Don’t use old methods to measure new media

Don’t use old methods to measure new media

My blog traffic went up 30% in May. I’ve been writing it for a while now, so it’s not as though I went from 9 visits to 12 or anything, the increase was in thousands. At the same time my Twitter followers tripled.  That’s the only thing to which I can attribute the jump. Good enough analysis for me. Not good enough for some of my clients.

I’m finding that although many companies want to reap the benefits of PR 2.0 (which uses social media, bloggers, websites…) they want to measure it the old-fashioned way. One company was looking at traffic from each online mention and trying to directly measure conversions from traffic. The conclusion was that pitching bloggers doesn’t work, despite the fact they increased their member base by the tens of thousands in a few short months. Another client told me she was “disappointed by the lack of placements.” Even though interest in their new initiative was six times what they had expected.

The point is that if you’re going to use an organic method like word of mouth  to promote whatever it is you’re promoting, you’ve got to look at the end results. You can’t dissect each and every tweet to see if it turned into a visit to your blog and a subsequent affiliate commission from that Amazon book you recommended. (I know this, because I tried it.) I think that’s  hard for companies today in this belt-tightening economy. They’re so trained to understand reach and frequency – which never really made sense anyway – and to measure conversion rates (thanks direct/email marketers) that social media and online PR sometimes doesn’t make sense at a micro level. They can’t attribute ROI to each specific tactic.

But word of mouth has never been easy to measure. Just because it’s captured by technology like Facebook or blogs doesn’t mean you can measure it now. In 2005 an Adweek article (you can download it here – it’s still fantastically relevant) talked about our industry’s failure to measure word of mouth. In fact the author went so far as to say that we should all stop trying to measure word of mouth and focus on the message instead. I agree that we should stop trying to analyze which particular component of the word of mouth campaign triggered the response. Most of the time it’s impossible to really tell. Plus, that analysis will be used to try to manufacture  word of mouth or buzz in the future. And that rarely works.

If we’re going to embrace this next generation of the Web and its potential promotion benefits we have to stop using old tools to measure its success.  One of my clients  held a party recently to celebrate the new outdoor patio of their local restaurant. We contacted bloggers, used Facebook and Twitter to promote it, put it on all the online calendars and the restaurant promoted it internally as well. They had more than a thousand people show up – and this is a little restaurant. The owners’ reaction as to how it happened? They didn’t care. I told them social media would work and they’re thrilled. All they want is to do it again. Was it that one Facebook post that brought them in? Was it the popular restuarant blogger? We’ll never know – and it really doesn’t matter. Our client had a great message, we picked appropriate messaging channels and had a good result. Job done.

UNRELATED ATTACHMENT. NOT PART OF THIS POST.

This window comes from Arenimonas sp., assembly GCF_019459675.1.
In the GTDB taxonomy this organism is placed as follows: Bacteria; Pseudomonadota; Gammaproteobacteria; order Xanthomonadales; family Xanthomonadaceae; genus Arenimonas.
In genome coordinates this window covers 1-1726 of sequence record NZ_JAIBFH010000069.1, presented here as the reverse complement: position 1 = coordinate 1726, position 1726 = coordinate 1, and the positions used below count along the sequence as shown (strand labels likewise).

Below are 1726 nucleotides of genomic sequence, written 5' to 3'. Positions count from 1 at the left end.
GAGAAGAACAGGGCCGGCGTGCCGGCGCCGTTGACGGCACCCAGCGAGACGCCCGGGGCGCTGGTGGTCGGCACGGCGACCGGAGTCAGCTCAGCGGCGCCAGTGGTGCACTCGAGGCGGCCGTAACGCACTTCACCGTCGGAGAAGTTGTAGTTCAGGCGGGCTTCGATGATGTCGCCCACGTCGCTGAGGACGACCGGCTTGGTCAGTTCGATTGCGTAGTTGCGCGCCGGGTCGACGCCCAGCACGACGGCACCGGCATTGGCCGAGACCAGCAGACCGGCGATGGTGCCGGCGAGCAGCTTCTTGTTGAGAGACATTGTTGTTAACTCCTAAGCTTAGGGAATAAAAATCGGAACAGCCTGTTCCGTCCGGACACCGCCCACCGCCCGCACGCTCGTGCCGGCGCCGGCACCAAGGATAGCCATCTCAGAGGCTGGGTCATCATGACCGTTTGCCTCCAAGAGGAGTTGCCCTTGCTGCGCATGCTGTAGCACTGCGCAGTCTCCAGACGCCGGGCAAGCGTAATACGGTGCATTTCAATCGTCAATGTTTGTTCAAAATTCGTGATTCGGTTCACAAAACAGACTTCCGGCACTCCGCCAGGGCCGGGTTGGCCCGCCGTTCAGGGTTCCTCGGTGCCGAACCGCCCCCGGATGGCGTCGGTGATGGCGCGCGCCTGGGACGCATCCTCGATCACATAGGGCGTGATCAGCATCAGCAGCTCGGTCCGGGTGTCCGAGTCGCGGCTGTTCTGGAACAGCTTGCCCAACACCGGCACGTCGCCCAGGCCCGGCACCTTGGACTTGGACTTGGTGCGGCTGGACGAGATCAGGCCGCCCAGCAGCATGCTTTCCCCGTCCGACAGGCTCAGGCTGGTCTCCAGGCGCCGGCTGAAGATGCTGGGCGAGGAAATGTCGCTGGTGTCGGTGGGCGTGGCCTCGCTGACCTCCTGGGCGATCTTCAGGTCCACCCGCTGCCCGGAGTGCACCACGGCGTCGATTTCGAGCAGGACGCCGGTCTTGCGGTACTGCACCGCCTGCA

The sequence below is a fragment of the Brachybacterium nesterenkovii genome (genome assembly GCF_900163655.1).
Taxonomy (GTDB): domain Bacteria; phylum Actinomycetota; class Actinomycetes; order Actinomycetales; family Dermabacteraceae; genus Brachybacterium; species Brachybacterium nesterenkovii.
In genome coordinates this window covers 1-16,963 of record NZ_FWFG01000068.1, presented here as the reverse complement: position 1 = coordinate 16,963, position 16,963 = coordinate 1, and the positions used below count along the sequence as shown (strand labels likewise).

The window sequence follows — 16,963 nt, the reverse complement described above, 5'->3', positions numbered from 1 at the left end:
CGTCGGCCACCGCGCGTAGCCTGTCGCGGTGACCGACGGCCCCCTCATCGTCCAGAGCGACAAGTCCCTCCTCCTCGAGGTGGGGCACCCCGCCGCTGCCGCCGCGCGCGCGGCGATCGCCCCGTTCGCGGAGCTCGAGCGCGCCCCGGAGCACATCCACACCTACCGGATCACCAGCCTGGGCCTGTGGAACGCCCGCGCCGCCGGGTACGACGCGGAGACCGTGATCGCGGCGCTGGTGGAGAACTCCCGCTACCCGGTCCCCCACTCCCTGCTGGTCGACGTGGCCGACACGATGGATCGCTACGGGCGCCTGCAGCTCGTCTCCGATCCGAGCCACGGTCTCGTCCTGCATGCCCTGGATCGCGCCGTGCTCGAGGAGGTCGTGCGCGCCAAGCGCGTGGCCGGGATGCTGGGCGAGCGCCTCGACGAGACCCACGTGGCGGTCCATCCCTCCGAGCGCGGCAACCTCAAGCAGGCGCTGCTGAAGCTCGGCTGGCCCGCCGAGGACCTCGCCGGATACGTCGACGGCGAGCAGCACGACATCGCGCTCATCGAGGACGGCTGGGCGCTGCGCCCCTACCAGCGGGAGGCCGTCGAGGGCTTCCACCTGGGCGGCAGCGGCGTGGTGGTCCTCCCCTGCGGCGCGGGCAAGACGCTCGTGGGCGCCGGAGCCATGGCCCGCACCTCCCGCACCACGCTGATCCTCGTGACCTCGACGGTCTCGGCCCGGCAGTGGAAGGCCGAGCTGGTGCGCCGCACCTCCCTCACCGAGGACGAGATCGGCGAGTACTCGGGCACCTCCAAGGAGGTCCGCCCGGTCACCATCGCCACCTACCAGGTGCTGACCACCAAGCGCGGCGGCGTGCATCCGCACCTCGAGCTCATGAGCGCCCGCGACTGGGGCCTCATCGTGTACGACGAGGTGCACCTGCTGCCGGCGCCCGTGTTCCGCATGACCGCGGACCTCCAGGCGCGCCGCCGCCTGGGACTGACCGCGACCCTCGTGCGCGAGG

So listen traditional PR folks and marketing ‘mavens’. Stop trying to measure PR 2.0 the old fashioned way and PLEASE stop training your clients to do so.  Teach them to envision the end result, craft a strong message and pick the mixture of channels.  Don’t worry how new media gets you there. Just be glad that it does.

3 Comments
  • Ginger
    Posted at 13:05h, 09 June Reply

    Really interesting perspective, thanks for sharing! I agree that old measurement methods won’t hold up 100% in the world of new media.

    At the same time, it’s important to analyze results and figure out which elements are working and where a campaign could improve. To do this, it takes metrics, old and new.

    The benefit of analysis is to gauge what’s working, then adjust to capitalize on what works. Take your example of the restaurant opening: If the Facebook page was the most effective tool, then perhaps the client would benefit from doing more on Facebook – not just for its events but to drive its everyday business.

    No campaign is ever perfect; it can always get better. Metrics are important to make that happen. The danger in saying “don’t worry how new media gets you there” is that social media trends change quickly; if you don’t track them, the changes may pass you by.

    That said, new media metrics will never be able to gauge the full effect of a campaign. The “buzz” created is synergistic — the value of all the tools together is worth more than the sum of its components. And in that respect, I wholeheartedly agree that old school metrics cannot be used to measure the full effect of new media efforts.

  • waxmarketing
    Posted at 13:14h, 09 June Reply

    Well said Ginger and I think you’re right that trying to use more of what’s working is important. When people aren’t able to attribute direct ROI to a medium and toss it out as a result, that’s when I have a problem.

  • Pingback:Wax Blog » Blog Archive » Social Media: All About the Individual …?
    Posted at 05:44h, 15 June Reply

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